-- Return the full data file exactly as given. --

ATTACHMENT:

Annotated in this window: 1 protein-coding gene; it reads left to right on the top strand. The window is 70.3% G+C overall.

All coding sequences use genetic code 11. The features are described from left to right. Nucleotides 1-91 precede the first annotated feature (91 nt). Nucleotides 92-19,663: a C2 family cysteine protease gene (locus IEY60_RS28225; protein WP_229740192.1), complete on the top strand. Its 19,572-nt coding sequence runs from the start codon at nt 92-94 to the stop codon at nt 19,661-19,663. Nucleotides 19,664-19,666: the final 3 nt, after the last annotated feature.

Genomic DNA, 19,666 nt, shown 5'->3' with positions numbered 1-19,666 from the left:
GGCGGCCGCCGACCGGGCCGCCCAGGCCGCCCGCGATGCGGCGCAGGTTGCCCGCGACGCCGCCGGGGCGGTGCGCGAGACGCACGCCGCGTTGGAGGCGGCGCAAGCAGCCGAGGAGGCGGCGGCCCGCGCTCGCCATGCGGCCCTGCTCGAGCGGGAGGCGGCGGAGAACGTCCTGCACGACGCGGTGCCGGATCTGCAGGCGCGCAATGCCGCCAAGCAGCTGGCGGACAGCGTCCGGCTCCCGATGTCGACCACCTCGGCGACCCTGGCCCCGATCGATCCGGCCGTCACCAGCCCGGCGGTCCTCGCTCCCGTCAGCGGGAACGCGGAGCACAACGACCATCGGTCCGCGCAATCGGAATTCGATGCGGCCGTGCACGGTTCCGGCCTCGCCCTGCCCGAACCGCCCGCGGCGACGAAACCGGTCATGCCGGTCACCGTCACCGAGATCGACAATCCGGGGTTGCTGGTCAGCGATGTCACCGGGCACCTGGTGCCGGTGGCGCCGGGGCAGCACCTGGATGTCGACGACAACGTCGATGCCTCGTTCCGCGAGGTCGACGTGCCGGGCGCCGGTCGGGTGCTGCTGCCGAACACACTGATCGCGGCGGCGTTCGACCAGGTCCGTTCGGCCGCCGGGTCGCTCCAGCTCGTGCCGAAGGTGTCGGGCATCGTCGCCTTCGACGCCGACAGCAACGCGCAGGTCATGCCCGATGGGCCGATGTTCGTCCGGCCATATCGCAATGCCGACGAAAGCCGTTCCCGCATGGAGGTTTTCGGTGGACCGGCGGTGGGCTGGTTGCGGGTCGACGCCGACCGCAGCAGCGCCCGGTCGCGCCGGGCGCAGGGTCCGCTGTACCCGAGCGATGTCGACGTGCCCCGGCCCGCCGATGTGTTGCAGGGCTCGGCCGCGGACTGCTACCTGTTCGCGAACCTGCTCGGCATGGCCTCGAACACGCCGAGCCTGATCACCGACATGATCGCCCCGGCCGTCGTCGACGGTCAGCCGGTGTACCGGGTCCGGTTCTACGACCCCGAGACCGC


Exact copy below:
Annotated in this window: 1 protein-coding gene; it reads left to right on the top strand. The window is 70.3% G+C overall.

All coding sequences use genetic code 11. The features are described from left to right. Nucleotides 1-91 precede the first annotated feature (91 nt). Nucleotides 92-19,663: a C2 family cysteine protease gene (locus IEY60_RS28225; protein WP_229740192.1), complete on the top strand. Its 19,572-nt coding sequence runs from the start codon at nt 92-94 to the stop codon at nt 19,661-19,663. Nucleotides 19,664-19,666: the final 3 nt, after the last annotated feature.

Genomic DNA, 19,666 nt, shown 5'->3' with positions numbered 1-19,666 from the left:
GGCGGCCGCCGACCGGGCCGCCCAGGCCGCCCGCGATGCGGCGCAGGTTGCCCGCGACGCCGCCGGGGCGGTGCGCGAGACGCACGCCGCGTTGGAGGCGGCGCAAGCAGCCGAGGAGGCGGCGGCCCGCGCTCGCCATGCGGCCCTGCTCGAGCGGGAGGCGGCGGAGAACGTCCTGCACGACGCGGTGCCGGATCTGCAGGCGCGCAATGCCGCCAAGCAGCTGGCGGACAGCGTCCGGCTCCCGATGTCGACCACCTCGGCGACCCTGGCCCCGATCGATCCGGCCGTCACCAGCCCGGCGGTCCTCGCTCCCGTCAGCGGGAACGCGGAGCACAACGACCATCGGTCCGCGCAATCGGAATTCGATGCGGCCGTGCACGGTTCCGGCCTCGCCCTGCCCGAACCGCCCGCGGCGACGAAACCGGTCATGCCGGTCACCGTCACCGAGATCGACAATCCGGGGTTGCTGGTCAGCGATGTCACCGGGCACCTGGTGCCGGTGGCGCCGGGGCAGCACCTGGATGTCGACGACAACGTCGATGCCTCGTTCCGCGAGGTCGACGTGCCGGGCGCCGGTCGGGTGCTGCTGCCGAACACACTGATCGCGGCGGCGTTCGACCAGGTCCGTTCGGCCGCCGGGTCGCTCCAGCTCGTGCCGAAGGTGTCGGGCATCGTCGCCTTCGACGCCGACAGCAACGCGCAGGTCATGCCCGATGGGCCGATGTTCGTCCGGCCATATCGCAATGCCGACGAAAGCCGTTCCCGCATGGAGGTTTTCGGTGGACCGGCGGTGGGCTGGTTGCGGGTCGACGCCGACCGCAGCAGCGCCCGGTCGCGCCGGGCGCAGGGTCCGCTGTACCCGAGCGATGTCGACGTGCCCCGGCCCGCCGATGTGTTGCAGGGCTCGGCCGCGGACTGCTACCTGTTCGCGAACCTGCTCGGCATGGCCTCGAACACGCCGAGCCTGATCACCGACATGATCGCCCCGGCCGTCGTCGACGGTCAGCCGGTGTACCGGGTCCGGTTCTACGACCCCGAGACCGC